Editorial: Americans stand strong after 9/11
The innocence of dawn shattered 10 years ago when planes crashed into the Twin Towers in New York City, the Pentagon in Washington, D.C., and into an open field in Pennsylvania.
Our lives in America would change forever because of these heinous attacks on our own soil that left more than 3,000 people dead. Still vivid in our minds are the unbelievable images of the World Trade Center crumbling to the ground, a gaping hole in the Pentagon, and the remains of Flight 93 smoldering, even though its passengers had valiantly tried to thwart the aircraft's hijackers.
Sept. 11, 2001, was, indeed, an apocalyptic day for the United States and its citizens who never dreamed something like this could happen to us in the land of the free.
But it proved that this country is not immune from acts of hatred from our enemies, and at the same time, it was evidence that Americans are not thrown off balance very long.
Once we wiped the tears off our faces and moved past the denial, our resolve to remain strong came to the fore. From east to west and north to south, Americans refused to submit to the enemy and rallied to help our stricken fellow citizens. Truckloads of supplies and manpower set out to help victims and restore what we all lost on that fateful day.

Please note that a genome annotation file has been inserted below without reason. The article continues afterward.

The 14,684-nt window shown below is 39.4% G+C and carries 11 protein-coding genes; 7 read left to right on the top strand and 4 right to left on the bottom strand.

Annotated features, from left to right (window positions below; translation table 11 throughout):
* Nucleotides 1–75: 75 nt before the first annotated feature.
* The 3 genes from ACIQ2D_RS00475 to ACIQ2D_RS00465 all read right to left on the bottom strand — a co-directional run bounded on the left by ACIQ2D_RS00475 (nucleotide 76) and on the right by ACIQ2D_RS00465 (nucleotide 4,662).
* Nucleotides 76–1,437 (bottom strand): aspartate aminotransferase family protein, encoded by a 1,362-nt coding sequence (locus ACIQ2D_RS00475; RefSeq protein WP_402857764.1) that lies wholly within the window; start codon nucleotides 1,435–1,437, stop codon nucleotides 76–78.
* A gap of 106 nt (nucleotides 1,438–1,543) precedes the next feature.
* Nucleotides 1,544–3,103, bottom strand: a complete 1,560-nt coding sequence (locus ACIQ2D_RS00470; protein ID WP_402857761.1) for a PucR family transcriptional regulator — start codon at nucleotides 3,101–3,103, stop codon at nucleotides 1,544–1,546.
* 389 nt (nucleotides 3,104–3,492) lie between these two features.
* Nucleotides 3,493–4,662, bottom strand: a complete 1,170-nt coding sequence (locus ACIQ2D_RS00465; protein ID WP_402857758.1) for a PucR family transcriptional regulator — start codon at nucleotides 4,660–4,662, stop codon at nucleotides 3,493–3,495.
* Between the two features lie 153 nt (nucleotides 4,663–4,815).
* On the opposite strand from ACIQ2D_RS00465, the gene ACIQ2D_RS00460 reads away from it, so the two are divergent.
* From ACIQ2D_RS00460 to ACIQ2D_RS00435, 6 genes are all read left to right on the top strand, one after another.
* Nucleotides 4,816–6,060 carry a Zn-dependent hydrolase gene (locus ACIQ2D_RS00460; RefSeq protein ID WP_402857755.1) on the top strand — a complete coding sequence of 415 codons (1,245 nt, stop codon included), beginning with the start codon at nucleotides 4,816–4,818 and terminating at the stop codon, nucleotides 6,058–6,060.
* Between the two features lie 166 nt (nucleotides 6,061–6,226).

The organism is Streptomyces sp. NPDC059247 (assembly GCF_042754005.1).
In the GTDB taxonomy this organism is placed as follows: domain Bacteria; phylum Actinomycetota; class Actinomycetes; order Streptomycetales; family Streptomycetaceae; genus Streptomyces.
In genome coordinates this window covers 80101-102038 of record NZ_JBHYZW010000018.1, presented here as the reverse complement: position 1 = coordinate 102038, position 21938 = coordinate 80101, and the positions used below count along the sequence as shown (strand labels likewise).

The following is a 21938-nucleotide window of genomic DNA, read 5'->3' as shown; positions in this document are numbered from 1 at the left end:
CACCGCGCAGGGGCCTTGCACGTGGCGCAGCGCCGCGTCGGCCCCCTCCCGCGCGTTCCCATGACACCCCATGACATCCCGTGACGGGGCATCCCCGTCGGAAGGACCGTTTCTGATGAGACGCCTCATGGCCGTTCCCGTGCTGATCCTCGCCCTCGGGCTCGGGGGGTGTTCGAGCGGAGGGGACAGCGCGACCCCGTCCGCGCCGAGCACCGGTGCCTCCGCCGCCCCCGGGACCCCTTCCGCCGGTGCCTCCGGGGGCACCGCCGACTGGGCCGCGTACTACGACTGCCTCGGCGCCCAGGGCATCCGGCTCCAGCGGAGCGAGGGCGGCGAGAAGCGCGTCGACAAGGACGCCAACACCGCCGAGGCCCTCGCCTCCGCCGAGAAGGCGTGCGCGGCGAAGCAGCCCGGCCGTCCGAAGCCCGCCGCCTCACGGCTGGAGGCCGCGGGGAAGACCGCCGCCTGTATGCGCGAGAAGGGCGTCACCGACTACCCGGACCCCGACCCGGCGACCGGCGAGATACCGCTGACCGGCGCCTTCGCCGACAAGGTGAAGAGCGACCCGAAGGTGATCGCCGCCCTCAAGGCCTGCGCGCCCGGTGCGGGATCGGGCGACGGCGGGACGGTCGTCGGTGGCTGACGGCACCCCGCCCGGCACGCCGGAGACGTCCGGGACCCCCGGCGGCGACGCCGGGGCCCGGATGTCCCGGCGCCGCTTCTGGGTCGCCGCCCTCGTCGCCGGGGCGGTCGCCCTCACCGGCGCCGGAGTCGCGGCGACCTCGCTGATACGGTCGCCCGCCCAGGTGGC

Now, our country was put on alert two days ago for a new 9/11 bomb plot. Officials in Washington have been investigating unconfirmed reports that al-Qaida has plans to load a bomb in some kind of vehicle and target either New York City or our nation's capital around the 10th-year observance of the worst day in recent American history.
Intelligence sources said a small number of individuals may have gotten into the United States recently intending to carry out a scheme that has roots in the tribal areas of Pakistan along the Afghan border. They apparently obtained this information from the recent capture of a senior al-Qaida official in Pakistan.
Are we surprised by this threat? No. We have lived with it for 10 long years and we have risen above living in constant fear.
So, as we go about our day today, we must be as vigilant as ever, but we must not allow fearfulness to consume us. We must mourn the loss of so many innocent lives and remember them with heartfelt respect.
And, as we commemorate them in ceremonies across the land, the greatest tribute we can pay them is to hold tight to our resolve for unity and to stay strong in our face-off with those who would seek to destroy us.
That's the American way.